Length: 43-61 cm

Weight: 610 grams

Wingspan: 94-110 cm

Commonly found in: They are usually found in bottomland woods and wooded stream sides. Deciduous and mixed forests, along with open lands, are also harbors of their choice.


Red-shouldered hawks are birds of unique etiquette. They nest in courtships and often fly in pairs. Their nests are made on trees with sticks, moss, and other flexible materials.

The homemaking process is somewhat romantic, as the male performs a mating dance to lure the female to a location where their new home will be.

They are rapid ave that attacks small creatures and feed on them: such as insects, reptiles, fishes, and small mammals. These hawks usually locate their prey from a height and shoot towards them diagonally or by getting them off guard as the bird flies over at an abnormally low height.

Fun fact:

Their mating dance, also known as a sky dance, is a fascinating ritual. Both male and female circle each other in the sky, while the male dives upwards and downwards in a regular pattern while making a distinct sound.

Moreover, if you were to find these birds relaxing at a certain place, it’s a tell-tale sign that there is going to be water land or very tall trees nearby.

4. Species Profile: Broad-winged hawk

Image Credit: Gualberto Becerra, Shutterstock

Length: 34-44 cm

Weight: 450 grams

Wingspan: 33 inches

Commonly found in: Usually found in deciduous and mixed forests, groves, and woods. Water land and edges are also their favorite spots.


Broad-winged hawks are found in spectacular frequency during migratory periods. Although they migrate in flocks, the beginning of flight happens in pairs. Both sexes fly upwards from their nest, and the male fluctuates in altitude while calling out to others.

Their nests are made of lightweight flimsy materials such as straw, sticks, and leaves, and both sexes take part in the making. During breeding, the female stays with the younglings at all times for the first week while the male provides for them.

They feed on reptiles, small mammals, and sometimes tiny fishes. The prey is targeted from a distant height, especially when in forests. These hawks can also be seen walking around water lands, trying to hunt aquatic animals.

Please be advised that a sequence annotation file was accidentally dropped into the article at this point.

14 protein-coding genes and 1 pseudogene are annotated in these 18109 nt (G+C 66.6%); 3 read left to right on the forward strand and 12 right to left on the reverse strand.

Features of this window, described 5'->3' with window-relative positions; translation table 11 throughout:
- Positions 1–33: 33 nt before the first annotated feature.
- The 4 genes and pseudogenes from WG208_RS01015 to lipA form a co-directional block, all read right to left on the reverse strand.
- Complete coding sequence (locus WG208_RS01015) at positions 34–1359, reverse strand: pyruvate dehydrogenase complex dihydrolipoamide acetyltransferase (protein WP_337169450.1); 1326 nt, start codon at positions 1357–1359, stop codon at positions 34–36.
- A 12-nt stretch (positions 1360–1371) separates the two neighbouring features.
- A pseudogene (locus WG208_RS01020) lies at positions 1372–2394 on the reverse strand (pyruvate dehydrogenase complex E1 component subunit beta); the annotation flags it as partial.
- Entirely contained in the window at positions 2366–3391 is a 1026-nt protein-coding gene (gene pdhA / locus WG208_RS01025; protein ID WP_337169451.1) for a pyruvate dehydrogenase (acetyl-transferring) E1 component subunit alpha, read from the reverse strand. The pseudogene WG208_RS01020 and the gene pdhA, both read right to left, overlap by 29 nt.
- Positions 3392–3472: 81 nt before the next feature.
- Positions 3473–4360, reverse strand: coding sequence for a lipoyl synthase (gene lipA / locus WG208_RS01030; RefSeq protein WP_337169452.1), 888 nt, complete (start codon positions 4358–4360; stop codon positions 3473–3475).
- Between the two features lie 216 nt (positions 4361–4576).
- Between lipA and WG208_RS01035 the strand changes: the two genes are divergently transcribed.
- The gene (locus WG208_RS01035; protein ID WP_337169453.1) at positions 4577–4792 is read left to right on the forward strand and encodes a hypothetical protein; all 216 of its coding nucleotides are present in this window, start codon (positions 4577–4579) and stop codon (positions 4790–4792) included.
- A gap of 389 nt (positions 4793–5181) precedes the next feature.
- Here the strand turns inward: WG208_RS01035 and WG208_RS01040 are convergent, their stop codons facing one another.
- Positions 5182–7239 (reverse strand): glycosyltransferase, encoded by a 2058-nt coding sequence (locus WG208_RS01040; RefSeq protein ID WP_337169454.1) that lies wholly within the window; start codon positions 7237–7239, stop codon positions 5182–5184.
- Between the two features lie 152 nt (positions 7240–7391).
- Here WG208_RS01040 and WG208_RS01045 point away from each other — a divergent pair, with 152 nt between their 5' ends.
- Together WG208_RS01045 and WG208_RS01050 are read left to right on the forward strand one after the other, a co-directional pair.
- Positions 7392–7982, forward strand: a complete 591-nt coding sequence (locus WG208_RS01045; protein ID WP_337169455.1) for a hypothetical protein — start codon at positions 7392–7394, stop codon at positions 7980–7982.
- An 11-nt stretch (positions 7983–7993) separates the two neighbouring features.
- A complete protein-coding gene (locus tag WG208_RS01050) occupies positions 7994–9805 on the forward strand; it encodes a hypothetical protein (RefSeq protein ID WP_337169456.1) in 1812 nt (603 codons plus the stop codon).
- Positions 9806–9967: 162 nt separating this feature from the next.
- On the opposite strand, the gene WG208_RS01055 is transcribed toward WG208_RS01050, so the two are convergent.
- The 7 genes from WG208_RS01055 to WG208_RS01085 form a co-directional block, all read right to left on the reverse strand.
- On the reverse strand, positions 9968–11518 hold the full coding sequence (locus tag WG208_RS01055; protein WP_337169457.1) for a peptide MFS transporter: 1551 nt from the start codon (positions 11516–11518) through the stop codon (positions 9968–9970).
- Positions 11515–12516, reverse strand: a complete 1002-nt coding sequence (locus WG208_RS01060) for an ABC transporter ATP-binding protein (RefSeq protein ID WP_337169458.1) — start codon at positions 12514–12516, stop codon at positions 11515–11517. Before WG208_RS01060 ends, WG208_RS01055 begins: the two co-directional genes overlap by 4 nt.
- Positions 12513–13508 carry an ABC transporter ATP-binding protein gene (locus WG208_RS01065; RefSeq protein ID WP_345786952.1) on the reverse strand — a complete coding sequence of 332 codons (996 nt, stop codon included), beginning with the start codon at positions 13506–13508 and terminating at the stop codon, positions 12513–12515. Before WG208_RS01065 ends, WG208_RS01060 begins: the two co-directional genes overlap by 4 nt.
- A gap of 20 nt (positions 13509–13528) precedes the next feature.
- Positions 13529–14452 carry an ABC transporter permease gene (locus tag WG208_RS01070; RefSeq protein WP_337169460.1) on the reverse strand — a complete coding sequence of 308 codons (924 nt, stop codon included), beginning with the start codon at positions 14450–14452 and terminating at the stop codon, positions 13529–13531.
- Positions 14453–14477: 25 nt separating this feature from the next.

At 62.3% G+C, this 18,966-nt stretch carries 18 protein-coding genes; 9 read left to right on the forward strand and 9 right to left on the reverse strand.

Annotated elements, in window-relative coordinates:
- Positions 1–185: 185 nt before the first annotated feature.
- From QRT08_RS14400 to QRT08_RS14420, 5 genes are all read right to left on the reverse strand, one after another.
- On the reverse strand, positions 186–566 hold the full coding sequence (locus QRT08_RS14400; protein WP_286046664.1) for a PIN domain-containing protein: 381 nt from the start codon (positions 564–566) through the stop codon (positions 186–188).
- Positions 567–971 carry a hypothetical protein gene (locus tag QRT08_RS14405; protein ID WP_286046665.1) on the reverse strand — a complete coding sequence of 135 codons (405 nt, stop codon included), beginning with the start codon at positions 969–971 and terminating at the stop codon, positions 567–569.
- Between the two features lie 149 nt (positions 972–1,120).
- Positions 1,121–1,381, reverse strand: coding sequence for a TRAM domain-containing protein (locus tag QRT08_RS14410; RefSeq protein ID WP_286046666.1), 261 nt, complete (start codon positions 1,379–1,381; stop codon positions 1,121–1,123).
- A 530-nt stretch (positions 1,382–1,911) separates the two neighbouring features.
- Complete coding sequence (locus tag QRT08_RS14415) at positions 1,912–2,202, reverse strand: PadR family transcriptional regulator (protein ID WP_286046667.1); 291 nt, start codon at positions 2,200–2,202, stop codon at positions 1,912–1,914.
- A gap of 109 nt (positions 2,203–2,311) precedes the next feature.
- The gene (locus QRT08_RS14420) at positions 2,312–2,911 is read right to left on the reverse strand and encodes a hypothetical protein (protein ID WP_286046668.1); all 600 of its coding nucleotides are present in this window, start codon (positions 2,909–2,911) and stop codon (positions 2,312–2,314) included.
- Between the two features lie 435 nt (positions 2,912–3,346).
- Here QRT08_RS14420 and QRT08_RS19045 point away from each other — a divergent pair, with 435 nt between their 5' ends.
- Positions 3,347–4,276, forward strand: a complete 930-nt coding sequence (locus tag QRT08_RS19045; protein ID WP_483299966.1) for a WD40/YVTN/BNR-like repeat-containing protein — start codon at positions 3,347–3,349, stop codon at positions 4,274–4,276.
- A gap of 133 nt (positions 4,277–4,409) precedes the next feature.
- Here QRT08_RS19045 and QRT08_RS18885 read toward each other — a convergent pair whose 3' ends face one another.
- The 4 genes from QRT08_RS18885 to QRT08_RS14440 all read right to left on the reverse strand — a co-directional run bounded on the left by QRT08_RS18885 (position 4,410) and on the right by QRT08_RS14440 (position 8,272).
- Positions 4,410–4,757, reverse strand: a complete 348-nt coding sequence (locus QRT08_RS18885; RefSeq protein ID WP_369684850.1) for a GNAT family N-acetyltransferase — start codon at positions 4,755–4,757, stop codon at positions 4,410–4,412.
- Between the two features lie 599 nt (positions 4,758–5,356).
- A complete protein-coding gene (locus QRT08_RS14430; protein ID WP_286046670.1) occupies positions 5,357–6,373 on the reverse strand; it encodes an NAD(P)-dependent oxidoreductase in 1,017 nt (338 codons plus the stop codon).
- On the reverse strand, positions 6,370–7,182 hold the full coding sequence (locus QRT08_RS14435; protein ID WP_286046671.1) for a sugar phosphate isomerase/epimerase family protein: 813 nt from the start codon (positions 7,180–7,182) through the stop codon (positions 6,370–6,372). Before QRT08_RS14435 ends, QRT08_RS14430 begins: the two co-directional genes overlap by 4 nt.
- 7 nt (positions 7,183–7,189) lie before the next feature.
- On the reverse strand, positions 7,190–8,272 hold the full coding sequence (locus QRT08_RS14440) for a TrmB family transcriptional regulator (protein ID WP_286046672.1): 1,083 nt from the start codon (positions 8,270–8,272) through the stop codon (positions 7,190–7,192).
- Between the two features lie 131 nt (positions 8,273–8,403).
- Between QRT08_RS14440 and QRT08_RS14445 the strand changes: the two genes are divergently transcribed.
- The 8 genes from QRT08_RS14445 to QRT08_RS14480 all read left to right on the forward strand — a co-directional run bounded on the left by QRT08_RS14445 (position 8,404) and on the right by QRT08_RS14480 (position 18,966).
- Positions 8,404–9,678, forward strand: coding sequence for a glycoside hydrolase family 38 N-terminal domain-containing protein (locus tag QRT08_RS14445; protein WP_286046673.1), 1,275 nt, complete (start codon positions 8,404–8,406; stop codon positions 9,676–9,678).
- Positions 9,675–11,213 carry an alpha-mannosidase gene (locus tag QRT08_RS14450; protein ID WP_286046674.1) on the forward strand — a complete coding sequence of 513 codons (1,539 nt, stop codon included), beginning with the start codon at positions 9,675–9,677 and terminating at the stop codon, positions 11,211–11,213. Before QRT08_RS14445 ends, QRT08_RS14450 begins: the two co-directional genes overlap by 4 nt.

Fun fact:

These broad-winged hawks often nest in homes left behind by other animals, such as squirrels.

5. Species Profile: Red-tailed Hawk

Image Credit: Richard G Smith, Shutterstock

Length: 45-65 cm

Weight: 1.1 kg

Wingspan: 1-1.5 m

Commonly found in: They are usually spotted in open woodland, groves, mountains, countrysides, and open fields.


Red-tailed hawks feed on mammals and small birds, and their prey is of varied sizes. Smaller prey is taken away to the hawk’s nest, while larger ones are eaten at the place of captivity.

Nests are made high up from the ground, with the hard work of both sexes. Males capture materials for building while female uses them to craft their home. They fly in pairs, as the male flies in a unique maneuver, catching prey in the process and often passing it to the female.

Females stay with the young for the first few weeks, while the male brings food and claws it apart to help the young eat it easily.

Fun fact:

The eyesight of a red-tailed hawk is 8 times more powerful than that of a human.

6. Species Profile: Rough-legged Hawk

Image Credit: WildlifeWorld, Shutterstock

Length: 46-59 cm

Weight: 980 grams

Wingspan: 136 cm

Commonly found in: A bird that loves the winter. Found mostly in Tundra and Arctic coastal areas, it might also be spotted in open country.


Their name is self-explanatory, with feathers running over their slender legs. They work as warmers to help them survive in cold climates, as they are the only species of this subgenre that prefers winter.

The Rough-legged hawks feed on rodents, small birds, insects, reptiles, and small mammals. Their preferred diet is lemmings, especially for the young. And the number and availability of lemmings act as a determinant for the success of breeding.